Dealing with the paralysis of self-censorship

Dealing with the paralysis of self-censorship

The arrival of spring is always an optimistic time for me: the (ever hopeful) improvement in the weather; the countryside waking up after its winter slumber; longer, lighter days…I see it as a time to make good on some of those areas of my life – both personal and work – that I’ve been procrastinating over. Take a spring forward if you like.

A LinkedIn confession

So it is, in this spirit of new beginnings, that I have a LinkedIn confession to make. It’s quite a while since I wrote a post on LinkedIn. That’s despite having written numerous posts which skulk unloved – and unread – in the dark hinterland of my computer’s hard drive. Why have I not published these you may ask?

Dealing with the inner critic

It comes down to self-censorship and my conclusion on reading these missives as to why anyone would be interested in what I’ve written. Perhaps the post didn’t seem original enough; perhaps it seemed – to me anyway – like it was stating the obvious; perhaps I just lost confidence in what I wanted to say. Whatever the result, I’ve been self-judging and ultimately self-censoring myself with the result that my LinkedIn posts have remained buried and unseen.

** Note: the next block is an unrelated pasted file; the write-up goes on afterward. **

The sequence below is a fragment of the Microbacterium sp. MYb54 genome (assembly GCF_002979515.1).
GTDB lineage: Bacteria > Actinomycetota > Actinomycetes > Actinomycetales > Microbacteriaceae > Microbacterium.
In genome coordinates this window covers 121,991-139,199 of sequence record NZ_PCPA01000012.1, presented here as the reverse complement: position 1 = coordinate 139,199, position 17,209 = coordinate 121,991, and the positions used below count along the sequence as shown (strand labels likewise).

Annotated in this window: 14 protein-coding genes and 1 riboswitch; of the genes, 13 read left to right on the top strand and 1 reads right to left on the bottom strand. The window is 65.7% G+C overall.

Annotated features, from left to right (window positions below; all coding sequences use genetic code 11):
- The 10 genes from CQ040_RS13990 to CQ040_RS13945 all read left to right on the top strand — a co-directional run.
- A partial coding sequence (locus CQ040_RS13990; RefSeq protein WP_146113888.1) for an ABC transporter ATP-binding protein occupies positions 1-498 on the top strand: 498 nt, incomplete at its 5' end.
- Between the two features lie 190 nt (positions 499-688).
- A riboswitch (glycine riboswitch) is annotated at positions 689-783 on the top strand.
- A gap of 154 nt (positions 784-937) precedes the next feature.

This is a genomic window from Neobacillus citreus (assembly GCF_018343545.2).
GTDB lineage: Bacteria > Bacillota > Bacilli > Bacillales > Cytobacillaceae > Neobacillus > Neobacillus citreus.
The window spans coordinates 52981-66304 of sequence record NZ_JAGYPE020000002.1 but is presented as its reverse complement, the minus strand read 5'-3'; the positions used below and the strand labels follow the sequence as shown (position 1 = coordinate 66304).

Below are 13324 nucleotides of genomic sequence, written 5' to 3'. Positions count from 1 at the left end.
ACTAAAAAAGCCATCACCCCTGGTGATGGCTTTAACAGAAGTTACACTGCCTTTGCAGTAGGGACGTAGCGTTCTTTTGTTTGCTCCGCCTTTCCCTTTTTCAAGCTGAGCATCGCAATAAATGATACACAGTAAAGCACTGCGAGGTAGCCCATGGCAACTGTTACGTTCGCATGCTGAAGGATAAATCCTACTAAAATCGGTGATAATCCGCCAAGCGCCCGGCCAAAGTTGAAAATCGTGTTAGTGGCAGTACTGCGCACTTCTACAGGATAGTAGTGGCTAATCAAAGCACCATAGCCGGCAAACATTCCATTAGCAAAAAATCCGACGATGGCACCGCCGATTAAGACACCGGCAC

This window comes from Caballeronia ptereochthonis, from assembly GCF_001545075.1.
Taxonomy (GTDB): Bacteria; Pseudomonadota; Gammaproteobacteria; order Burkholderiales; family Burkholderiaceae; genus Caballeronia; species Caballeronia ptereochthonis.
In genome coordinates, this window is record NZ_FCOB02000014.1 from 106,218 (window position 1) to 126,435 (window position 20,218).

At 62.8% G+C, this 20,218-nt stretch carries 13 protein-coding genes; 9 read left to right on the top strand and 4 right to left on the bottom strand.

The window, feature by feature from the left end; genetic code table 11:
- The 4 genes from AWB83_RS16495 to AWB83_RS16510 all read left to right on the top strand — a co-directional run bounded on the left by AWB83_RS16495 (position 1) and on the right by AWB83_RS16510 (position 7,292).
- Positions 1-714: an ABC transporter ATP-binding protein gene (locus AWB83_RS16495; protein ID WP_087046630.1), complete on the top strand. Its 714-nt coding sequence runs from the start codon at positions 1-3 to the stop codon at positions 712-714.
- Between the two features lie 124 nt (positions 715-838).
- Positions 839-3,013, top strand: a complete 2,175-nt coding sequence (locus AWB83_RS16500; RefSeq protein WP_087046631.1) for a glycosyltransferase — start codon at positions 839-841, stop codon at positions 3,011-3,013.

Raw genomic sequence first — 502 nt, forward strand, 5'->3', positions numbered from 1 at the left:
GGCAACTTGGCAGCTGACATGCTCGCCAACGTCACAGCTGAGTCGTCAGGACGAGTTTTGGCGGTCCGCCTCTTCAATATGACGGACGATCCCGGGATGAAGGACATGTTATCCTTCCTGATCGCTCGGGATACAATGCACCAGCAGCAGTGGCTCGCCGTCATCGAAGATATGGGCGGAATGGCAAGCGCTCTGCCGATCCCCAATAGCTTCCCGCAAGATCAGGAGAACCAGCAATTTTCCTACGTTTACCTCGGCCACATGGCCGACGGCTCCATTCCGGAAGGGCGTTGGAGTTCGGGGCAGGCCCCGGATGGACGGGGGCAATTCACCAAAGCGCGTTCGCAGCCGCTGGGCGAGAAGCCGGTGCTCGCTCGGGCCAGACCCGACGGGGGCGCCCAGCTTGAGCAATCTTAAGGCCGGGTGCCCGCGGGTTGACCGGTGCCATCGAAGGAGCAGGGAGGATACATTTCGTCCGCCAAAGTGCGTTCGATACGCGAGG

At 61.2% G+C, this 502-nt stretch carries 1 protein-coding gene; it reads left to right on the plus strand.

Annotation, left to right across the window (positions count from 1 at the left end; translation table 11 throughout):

There’s a parallel here with the doubt that some of the executives I work with also tell me they feel when it comes to their leadership. Some say they feel overwhelmed with the many tasks ahead of them – particularly if they’re new to the role – and begin to lose faith in their abilities; some spend too long trying to perfect whatever it is they’re trying to communicate; some feel they have to try to change the world every day. And some experience a combination of all these things.

The result of all these different feelings and insecurities can be a paralysis; in the end, like my LinkedIn posts, nothing sees the light of day.

Be authentic

How then to turn that around? I think the key is to reduce your own expectation that everything you do must create a disproportionately bigger impact on the world around you. Breaking free from this mindset can be liberating. I’m not for a minute suggesting that we all settle for mediocrity or reduce our ambitions…but what I am saying is that it’s OK – in fact it’s more than OK, it’s entirely authentic – to admit to ourselves that not every action has to be world class. That heightened level of expectation is not realistic for our daily lives and will ultimately hinder our own progress whether in our personal or professional lives.

As for me, my first step this spring is to post this and be comfortable that while it may not win the Nobel prize for literature, it’s an authentic representation of how I feel when it comes to sharing my own insight on LinkedIn. It’s a start to liberating myself from that self-imposed paralysis. Rather than a “publish and be damned” approach, let’s label it more a “publish and…be relaxed, and then move on”.

If you’re reading this on LinkedIn, then I’m pleased to say I must be making progress.